Paul Keating calls for Government longevity insurance fund

by Stuart Jones

In an address to the ASFA 2012 National Conference, former Prime Minister Paul Keating called for the establishment of a Government-administered longevity insurance fund to ensure the adequacy of retirement incomes in the later years of life.

Mr Keating believes that privately managed superannuation currently provides a reasonable retirement lifestyle for the first half of retirement during age 60-80 (Superannuation Phase 1) when it is all about retirement lifestyle. However, due to increasing life expectancy, Mr Keating said the super system is struggling to meet its promises during Phase 2 (age 80-100), which is more about aged care than lifestyle. In this respect, Mr Keating considers that the Government is currently the default insurer (via the Age Pension) for this longevity risk. To address this longevity issue, Mr Keating recommended making it compulsory to convert part of a lump sum retirement benefit to a deferred annuity as a pre-payment that would become available from age 80.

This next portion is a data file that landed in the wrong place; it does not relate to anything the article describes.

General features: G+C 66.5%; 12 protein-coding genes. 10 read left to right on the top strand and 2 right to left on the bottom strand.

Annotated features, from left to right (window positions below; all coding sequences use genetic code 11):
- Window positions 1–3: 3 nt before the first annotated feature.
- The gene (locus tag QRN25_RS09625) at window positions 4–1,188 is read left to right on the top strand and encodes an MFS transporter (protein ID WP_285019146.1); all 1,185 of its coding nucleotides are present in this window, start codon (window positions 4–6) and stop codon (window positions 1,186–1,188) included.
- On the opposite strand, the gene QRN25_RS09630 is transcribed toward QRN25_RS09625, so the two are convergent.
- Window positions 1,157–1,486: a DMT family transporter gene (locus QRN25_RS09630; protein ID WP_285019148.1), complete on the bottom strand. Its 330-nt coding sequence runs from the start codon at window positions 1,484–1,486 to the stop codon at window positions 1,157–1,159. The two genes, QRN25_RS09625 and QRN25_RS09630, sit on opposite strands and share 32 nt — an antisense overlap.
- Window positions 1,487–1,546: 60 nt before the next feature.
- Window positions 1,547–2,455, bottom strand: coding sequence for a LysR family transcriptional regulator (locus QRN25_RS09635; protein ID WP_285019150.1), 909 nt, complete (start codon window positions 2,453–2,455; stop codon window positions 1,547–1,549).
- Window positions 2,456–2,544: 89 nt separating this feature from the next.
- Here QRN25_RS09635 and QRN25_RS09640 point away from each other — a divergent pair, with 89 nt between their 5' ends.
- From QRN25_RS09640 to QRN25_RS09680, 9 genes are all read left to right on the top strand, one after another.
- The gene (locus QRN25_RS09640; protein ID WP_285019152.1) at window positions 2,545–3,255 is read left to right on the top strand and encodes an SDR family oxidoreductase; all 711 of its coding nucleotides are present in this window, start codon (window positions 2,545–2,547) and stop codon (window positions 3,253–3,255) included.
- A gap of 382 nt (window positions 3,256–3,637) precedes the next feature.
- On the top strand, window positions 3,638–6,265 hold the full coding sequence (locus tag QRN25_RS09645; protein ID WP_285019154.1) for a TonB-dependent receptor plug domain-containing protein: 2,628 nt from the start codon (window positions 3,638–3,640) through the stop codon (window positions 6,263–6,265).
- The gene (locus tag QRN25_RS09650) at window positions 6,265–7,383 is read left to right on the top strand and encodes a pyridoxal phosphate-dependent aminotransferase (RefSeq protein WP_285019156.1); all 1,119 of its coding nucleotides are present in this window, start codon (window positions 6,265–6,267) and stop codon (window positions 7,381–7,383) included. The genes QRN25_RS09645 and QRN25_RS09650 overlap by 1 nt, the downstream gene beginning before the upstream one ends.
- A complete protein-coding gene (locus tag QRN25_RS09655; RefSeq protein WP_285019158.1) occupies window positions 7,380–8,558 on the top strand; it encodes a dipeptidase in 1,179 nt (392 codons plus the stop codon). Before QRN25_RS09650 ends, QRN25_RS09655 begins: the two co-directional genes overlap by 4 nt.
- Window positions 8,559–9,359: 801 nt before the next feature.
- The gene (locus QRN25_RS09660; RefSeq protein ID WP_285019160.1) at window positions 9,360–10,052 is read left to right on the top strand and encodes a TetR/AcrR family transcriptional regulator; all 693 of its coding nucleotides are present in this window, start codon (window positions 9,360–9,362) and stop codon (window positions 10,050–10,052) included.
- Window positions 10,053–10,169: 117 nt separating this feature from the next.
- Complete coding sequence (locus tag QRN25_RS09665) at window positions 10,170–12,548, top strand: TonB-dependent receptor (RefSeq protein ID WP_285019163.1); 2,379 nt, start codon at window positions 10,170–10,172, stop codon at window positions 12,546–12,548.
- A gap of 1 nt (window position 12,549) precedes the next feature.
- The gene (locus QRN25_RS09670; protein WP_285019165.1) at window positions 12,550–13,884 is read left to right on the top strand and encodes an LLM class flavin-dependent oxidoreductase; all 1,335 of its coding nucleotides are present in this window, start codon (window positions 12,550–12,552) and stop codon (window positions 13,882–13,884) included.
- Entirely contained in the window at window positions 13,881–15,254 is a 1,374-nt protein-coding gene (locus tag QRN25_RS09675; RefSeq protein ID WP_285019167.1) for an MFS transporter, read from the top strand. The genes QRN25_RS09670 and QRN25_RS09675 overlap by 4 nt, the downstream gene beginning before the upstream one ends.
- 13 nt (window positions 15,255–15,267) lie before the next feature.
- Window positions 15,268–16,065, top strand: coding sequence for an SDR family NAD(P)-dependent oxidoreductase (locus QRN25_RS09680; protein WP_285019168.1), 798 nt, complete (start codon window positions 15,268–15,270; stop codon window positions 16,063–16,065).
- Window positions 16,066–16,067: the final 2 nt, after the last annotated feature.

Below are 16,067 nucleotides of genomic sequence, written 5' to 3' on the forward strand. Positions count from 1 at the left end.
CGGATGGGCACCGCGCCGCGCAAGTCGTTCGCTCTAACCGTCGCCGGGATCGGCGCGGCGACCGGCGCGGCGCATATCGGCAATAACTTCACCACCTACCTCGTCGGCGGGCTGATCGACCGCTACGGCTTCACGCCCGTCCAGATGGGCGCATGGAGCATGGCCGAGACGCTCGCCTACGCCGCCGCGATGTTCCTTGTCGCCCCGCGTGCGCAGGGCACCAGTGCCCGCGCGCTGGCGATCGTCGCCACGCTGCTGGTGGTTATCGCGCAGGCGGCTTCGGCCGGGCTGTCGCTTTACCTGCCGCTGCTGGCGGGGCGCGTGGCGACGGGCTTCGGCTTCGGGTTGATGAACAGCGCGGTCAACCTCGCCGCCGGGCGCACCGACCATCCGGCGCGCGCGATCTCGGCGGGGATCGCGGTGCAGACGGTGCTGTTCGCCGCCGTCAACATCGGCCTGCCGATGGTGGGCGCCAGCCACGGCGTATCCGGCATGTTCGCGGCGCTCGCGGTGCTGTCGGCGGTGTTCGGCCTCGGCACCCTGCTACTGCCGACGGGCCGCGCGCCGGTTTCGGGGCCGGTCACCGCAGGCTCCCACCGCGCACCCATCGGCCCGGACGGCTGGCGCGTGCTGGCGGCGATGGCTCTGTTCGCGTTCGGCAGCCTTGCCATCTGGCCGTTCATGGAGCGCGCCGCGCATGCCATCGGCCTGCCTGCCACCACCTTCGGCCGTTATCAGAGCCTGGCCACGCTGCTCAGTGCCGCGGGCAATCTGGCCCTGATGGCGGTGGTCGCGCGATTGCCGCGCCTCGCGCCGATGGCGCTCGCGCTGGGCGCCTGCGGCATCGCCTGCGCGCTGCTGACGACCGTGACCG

Alternatively, Mr Keating called on the Government to increase the superannuation guarantee from 12% to 15%, and use the additional 3% to fund a Government-administered longevity insurance fund to cover the longevity risk from age 80.  While covering the longevity risk for later in life is a classic insurance task, Mr Keating considers that the Government is in a superior position to pool risk and operate a universal social insurance scheme with a fully funded, carefully constructed product. According to Mr Keating, capital markets have problems managing longevity and aged care. Only governments can bear risk across generations as well as pool risk, he said. (Source: ASFA 2012 News, Issue 1, 28 November 2012).

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